Sometimes, if you ignore a problem long enough, it will just go away. More often, ignoring a problem means it just becomes a bigger problem. With legal issues, this is typically the case. Ignoring a summons and petition for dissolution (divorce) doesn’t mean that you can prevent your marriage from ending. If you fail to respond to this paperwork in the time given by law, it means that your spouse will likely ask the court to find you in default in the case, and they may be granted everything they asked for in their petition, with or without a default hearing. So what is a default hearing in a Minnesota divorce?
Let’s talk a bit about what is necessary to enter a default against someone in a lawsuit—which is what a divorce is. Most lawsuits, including divorce, are trying to affect the parties’ rights and obligations with respect to each other, or to alter the nature of a relationship. In the case of a divorce, both of these things happen. The marriage, the legal relationship between the parties, is severed. Then there are property rights that change. Instead of both parties having the right to all marital property, that property gets divided between them.
A divorce may also create the legal obligation of paying spousal maintenance or child support. And perhaps most important, if a couple has minor children, the divorce will determine each parent’s right to spend time with the children and ability to make decisions for them.
With so much on the line, it would be unfair for one party to be able to just go to court and change these relationships, rights, and obligations without the other party getting to have a say. On the other hand, it is also unfair for one person to be able to stop the legal process simply by refusing to participate.
To avoid unfairness, the person filing the case can default against the person who fails to participate after notice and a certain time period. The person who files for divorce is the Petitioner. The person who is served with a summons and petition for dissolution is the Respondent. After being served with the summons, a Respondent has 30 days to file an answer to the petition with the court and serve that answer on the Petitioner.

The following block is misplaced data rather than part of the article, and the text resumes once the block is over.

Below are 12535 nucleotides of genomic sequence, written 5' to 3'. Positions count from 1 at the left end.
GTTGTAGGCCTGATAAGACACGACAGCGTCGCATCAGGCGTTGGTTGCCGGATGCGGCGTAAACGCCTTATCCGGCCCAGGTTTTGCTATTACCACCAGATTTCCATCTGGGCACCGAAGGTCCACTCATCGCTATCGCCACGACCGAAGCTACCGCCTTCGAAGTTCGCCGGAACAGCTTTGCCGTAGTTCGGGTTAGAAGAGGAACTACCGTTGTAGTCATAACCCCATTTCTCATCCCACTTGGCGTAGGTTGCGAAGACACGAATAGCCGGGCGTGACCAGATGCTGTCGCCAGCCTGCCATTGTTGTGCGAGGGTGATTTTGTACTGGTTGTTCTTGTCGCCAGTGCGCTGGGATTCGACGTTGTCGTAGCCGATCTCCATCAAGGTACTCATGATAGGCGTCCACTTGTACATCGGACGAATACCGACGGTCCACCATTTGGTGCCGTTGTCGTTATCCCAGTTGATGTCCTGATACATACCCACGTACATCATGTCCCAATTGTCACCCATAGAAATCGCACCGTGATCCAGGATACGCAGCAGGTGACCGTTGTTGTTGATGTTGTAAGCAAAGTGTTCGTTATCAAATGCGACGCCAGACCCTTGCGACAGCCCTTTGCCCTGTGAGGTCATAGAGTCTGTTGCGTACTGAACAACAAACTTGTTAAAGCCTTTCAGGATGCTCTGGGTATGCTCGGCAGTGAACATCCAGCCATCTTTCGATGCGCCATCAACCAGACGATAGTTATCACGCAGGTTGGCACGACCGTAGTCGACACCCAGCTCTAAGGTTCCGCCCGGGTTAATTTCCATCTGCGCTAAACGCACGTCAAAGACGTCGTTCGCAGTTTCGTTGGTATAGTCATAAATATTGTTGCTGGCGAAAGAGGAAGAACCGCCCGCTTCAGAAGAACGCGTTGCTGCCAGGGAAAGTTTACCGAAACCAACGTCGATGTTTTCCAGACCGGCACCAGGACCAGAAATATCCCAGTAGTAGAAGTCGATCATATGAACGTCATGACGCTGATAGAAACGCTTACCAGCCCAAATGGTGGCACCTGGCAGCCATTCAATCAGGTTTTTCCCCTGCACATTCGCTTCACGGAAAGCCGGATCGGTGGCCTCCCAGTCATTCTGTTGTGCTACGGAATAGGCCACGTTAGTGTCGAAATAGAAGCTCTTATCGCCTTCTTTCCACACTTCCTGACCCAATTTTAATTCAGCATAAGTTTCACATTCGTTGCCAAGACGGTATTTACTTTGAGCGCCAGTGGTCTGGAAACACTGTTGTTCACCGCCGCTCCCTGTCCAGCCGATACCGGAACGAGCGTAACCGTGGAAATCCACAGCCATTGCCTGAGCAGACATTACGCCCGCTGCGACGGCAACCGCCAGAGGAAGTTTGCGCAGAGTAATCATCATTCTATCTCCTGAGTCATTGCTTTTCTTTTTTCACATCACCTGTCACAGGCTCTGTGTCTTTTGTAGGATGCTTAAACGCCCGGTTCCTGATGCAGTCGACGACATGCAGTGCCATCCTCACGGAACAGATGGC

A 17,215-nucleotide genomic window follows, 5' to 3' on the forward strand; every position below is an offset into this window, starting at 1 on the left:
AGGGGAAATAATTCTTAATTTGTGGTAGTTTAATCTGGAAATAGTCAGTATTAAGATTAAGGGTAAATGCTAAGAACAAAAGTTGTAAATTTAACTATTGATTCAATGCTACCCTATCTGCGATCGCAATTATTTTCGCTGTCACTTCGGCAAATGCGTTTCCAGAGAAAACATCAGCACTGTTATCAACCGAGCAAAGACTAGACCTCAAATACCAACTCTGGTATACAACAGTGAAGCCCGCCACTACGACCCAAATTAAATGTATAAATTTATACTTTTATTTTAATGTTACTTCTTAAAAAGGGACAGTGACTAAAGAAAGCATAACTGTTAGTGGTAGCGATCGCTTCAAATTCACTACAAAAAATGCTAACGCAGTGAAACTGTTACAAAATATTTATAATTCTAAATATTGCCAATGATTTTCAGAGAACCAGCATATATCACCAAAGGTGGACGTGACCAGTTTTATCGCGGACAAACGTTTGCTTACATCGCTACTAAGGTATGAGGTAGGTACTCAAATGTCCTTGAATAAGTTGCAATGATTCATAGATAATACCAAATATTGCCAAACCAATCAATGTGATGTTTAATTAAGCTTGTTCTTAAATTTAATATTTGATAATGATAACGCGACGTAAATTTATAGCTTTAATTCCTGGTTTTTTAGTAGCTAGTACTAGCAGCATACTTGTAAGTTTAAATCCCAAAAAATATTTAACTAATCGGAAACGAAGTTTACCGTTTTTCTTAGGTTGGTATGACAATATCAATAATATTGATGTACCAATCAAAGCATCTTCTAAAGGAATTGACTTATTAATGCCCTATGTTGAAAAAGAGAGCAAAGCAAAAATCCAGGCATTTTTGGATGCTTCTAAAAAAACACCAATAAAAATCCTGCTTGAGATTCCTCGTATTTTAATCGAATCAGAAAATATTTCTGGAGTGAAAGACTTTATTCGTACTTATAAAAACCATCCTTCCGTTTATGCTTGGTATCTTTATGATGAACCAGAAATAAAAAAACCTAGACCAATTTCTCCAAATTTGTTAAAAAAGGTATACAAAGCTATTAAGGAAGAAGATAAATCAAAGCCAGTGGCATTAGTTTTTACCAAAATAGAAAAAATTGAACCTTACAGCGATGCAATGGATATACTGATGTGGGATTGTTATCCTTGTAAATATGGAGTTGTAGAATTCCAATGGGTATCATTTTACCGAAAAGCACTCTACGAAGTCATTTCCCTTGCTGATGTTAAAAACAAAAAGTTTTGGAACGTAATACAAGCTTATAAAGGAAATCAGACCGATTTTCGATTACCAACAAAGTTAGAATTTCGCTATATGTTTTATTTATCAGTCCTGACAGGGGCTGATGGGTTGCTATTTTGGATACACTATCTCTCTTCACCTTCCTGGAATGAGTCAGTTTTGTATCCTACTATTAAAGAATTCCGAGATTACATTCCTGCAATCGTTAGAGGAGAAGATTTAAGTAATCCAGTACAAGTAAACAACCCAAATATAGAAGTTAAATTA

If the Respondent was properly served, and fails to answer, the court can enter a default against them, which means that the Petitioner can proceed with the lawsuit without the Respondent’s participation. A court might also enter a default against a Respondent who initially answered the petition, but then later failed to appear for a court hearing that they were notified of the need to attend. Also, if the Respondent’s answer to the petition for divorce did not meet legal requirements, the court might enter a default.
Which brings us back to the original question: what is a default hearing in a Minnesota divorce? A default hearing is the court’s attempt to confirm that there is no reason it should not grant the Petitioner everything they asked for in their petition. Remember: rights and relationships are being altered here, and the court wants to do everything possible to show that it gave the Respondent a fair opportunity to participate in the legal process. So especially in situations where there are minor children involved, or where the Respondent has participated on some level in the case, the court will require a hearing to get any information needed to make a decision on the Petitioner's petition.
Be aware that in some cases, a default hearing is not required, such as if there are no minor children and the Respondent has not answered or participated in the case at all, despite having been given ample time and opportunity to do so.
If you are filing for divorce, your attorney will note in her calendar the date that the Respondent’s answer is due, and can ask the court to enter a default if an answer is not filed in a timely manner. If you are on the receiving end of a summons and petition for divorce, be aware that if you put off answering, or don’t give a legally sufficient answer, a default could be taken against you. While it is not impossible to have a default set aside for good cause, there is no guarantee that a court will be willing to set aside a default. Don’t risk jeopardizing your property rights and relationship with your children. If you are served with divorce papers, consult an experienced Minnesota family law attorney right away. We invite you to contact Mundahl Law with your questions about Minnesota divorce.